UK Politics

Conservative MP David Ruffley to stand down in 2015

David Ruffley, Bury St Edmunds MP
Image caption David Ruffley has been the Conservative MP for Bury St Edmunds since 1997

Tory MP David Ruffley is to retire from Parliament at the next election.

The MP for Bury St Edmunds had been under pressure after accepting a police caution for a common assault on his former partner earlier this year.

In a letter to his party, he said that he had apologised for his actions and had "considered the matter closed".

But he said a "protracted media debate" about his future would not serve the interests of his party and he was leaving with a "heavy heart".

Mr Ruffley, who was first elected in 1997, received a police caution for an incident in central London in March but he only made his first public comment on the issue a week ago.

'Unrelenting intrusion'

Local activists in his Suffolk constituency had been due to discuss Mr Ruffley's future at a meeting on Thursday and a petition calling on him to stand down had attracted more than than 40,000 signatures.

Among those calling on him to consider his position was the Dean of St Edmundsbury cathedral, the Very Revd Dr Frances Ward - who had sent him a letter reminding him of the "seriousness of the assault".

Analysis by Andrew Sinclair, BBC East Political Correspondent

"It had to happen - this was becoming a car crash," said one Tory official tonight.

Ever since that letter from the Dean of St Edmundsbury chiding Mr Ruffley became public, the general consensus within the Conservative Party was that it was only a matter of time before the MP was made to stand down.

His mistake was to refuse to make any comment about his arrest, in the hope that the story would go away.

But domestic violence is a very live issue. Women's rights groups have been lobbying Parliament to take the issue more seriously. MPs regularly meet victims in their weekly surgeries. An online petition calling for him to go collected 40,000 signatures within three days.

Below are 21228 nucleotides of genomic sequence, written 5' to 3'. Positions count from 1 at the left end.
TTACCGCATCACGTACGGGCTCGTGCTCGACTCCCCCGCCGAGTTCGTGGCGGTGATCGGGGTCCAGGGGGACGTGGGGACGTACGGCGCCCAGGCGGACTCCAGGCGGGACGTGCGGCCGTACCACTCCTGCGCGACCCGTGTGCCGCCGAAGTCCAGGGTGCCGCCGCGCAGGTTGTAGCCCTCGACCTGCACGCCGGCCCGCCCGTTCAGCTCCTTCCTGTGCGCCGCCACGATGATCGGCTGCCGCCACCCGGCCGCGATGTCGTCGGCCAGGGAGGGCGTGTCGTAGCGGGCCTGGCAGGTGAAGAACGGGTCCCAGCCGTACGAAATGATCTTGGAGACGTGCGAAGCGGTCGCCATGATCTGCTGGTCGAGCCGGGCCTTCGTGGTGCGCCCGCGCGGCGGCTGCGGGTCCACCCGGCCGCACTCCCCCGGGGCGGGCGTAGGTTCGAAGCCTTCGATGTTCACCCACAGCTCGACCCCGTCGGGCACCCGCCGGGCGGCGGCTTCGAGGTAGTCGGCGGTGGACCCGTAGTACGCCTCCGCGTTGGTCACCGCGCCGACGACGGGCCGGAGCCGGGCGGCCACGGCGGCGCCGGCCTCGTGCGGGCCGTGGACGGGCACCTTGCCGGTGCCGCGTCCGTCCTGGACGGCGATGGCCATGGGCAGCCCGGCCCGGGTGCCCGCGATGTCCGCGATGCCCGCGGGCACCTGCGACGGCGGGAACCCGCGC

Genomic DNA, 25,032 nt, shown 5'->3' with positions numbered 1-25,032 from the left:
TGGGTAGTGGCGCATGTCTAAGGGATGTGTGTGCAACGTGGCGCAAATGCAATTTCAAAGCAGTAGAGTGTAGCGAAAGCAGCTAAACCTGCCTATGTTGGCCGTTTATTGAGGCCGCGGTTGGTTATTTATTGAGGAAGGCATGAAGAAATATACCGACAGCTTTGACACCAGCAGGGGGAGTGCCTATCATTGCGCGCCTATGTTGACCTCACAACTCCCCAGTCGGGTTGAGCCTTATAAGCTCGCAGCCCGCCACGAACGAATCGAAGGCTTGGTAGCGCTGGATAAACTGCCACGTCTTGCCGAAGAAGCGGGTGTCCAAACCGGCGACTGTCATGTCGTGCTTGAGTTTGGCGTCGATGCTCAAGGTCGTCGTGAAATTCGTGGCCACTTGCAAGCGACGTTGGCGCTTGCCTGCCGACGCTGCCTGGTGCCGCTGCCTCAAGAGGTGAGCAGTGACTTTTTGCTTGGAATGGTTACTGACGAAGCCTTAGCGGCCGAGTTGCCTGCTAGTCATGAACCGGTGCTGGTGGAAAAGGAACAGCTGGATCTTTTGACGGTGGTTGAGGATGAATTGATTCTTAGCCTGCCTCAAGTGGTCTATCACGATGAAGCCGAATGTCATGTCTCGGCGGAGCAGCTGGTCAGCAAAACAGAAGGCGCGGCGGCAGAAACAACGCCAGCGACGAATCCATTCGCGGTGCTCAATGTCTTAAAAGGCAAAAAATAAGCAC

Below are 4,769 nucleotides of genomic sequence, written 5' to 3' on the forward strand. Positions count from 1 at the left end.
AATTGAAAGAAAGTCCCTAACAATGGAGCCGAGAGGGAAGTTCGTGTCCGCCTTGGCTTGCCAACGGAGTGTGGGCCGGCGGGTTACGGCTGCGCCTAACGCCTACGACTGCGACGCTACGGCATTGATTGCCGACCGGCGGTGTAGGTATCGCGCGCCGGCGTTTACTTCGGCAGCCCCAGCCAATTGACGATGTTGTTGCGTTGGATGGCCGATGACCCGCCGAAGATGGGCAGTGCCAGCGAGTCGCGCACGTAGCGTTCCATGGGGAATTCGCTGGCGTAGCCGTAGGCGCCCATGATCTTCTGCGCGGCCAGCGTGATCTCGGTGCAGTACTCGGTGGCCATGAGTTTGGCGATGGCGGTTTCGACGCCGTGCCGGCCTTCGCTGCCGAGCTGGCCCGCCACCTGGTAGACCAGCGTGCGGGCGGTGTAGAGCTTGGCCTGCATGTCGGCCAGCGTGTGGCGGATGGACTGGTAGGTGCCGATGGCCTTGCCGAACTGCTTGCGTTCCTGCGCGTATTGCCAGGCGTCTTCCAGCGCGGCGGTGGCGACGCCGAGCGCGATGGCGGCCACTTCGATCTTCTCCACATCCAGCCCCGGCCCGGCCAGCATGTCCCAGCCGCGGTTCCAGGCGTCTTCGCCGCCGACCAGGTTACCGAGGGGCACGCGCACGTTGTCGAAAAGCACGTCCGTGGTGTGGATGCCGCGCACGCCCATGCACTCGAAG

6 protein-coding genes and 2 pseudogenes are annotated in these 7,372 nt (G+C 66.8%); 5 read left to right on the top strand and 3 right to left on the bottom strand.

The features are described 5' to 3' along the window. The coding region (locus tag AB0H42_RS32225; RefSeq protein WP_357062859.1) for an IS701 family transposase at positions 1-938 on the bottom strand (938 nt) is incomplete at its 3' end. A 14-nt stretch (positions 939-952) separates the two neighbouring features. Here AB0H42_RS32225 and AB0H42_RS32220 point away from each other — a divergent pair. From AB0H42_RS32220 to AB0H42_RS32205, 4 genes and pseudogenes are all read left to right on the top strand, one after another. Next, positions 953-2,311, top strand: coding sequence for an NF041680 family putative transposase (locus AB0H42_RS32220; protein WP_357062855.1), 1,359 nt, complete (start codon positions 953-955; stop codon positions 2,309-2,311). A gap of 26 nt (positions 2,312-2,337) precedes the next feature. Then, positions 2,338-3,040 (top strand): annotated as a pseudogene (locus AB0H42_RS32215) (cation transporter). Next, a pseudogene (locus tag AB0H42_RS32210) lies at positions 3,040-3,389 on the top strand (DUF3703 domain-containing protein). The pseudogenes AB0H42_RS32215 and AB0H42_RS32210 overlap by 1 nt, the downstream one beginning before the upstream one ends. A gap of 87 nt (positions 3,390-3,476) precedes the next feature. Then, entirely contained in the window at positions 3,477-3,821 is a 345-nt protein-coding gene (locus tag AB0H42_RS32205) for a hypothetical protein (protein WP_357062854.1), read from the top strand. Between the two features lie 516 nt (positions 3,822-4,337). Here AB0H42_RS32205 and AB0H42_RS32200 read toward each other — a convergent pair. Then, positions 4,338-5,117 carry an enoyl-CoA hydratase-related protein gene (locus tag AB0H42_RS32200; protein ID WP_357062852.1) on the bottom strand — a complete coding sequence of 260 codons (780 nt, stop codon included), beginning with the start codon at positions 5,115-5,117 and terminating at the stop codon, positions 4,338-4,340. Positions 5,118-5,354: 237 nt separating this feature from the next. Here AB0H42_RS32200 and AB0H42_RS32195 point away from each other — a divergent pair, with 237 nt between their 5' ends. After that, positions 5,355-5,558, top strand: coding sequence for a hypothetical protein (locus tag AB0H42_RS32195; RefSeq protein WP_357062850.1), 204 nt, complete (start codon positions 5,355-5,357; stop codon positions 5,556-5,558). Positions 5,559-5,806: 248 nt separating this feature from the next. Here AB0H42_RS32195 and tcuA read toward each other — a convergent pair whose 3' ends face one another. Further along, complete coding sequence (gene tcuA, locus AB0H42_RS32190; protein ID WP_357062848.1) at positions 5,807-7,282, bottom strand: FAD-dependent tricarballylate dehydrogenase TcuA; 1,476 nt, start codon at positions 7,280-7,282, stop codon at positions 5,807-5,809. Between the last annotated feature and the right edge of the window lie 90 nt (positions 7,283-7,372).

But this has not been the Conservative Party's finest hour. For a month it insisted that the matter had been dealt with by the police and the case was now closed. MPs refused to condemn him, his local association expressed support for him. Women's groups found the wall of silence offensive.

David Ruffley, a finance specialist and a shrewd observer of the Westminster scene, loves politics. His decision to stand down will have been a very hard one to take.

In a letter to Andrew Speed, the chair of his local Conservative association, the 52-year old MP said he had apologised for what he said was a "very regrettable incident" and had hoped to move on.

But he said he had "reluctantly come to the conclusion that a protracted media debate on my private life, whatever the motivation or however misinformed, would not serve the wider interests of the Conservative cause in East Anglia".

He added: "Nor at a human level, am I prepared to continue to sustain the unrelenting orchestrated intrusion into my private life... It is therefore with a very heavy heart that I wish to inform you that I will not stand again at the 2015 general election."

'Deeply personal'

Conservative Chief Whip Michael Gove said: "I am sorry that Mr Ruffley will be standing down at the general election in May 2015, but fully respect his reasons."

Mr Ruffley, who is a member of the Commons Treasury select committee, has said the incident earlier this year remains a "deeply personal matter" and has stressed that he would "never condone domestic violence under any circumstances".

He was re-adopted as a Tory candidate for the 2015 election last year, before the incident took place, and the party will now need to find a new candidate to contest the seat.

Bury St Edmunds is a safe Conservative seat, Mr Ruffley having won a 12,380 majority in 2010.

But the Taxpayers Alliance said Mr Ruffley's constituents had a right to decide whether he should continue in the job until April 2015 by staging a "recall" election.

Mr Ruffley suffered "minor injuries" soon after his 2010 election victory when he was hit by a train during the rush hour at a London station.

The MP took sick leave from Parliament for several months afterwards. Upon his return, he called for MPs to receive more specialist help to equip them for the "unique demands" of the job.

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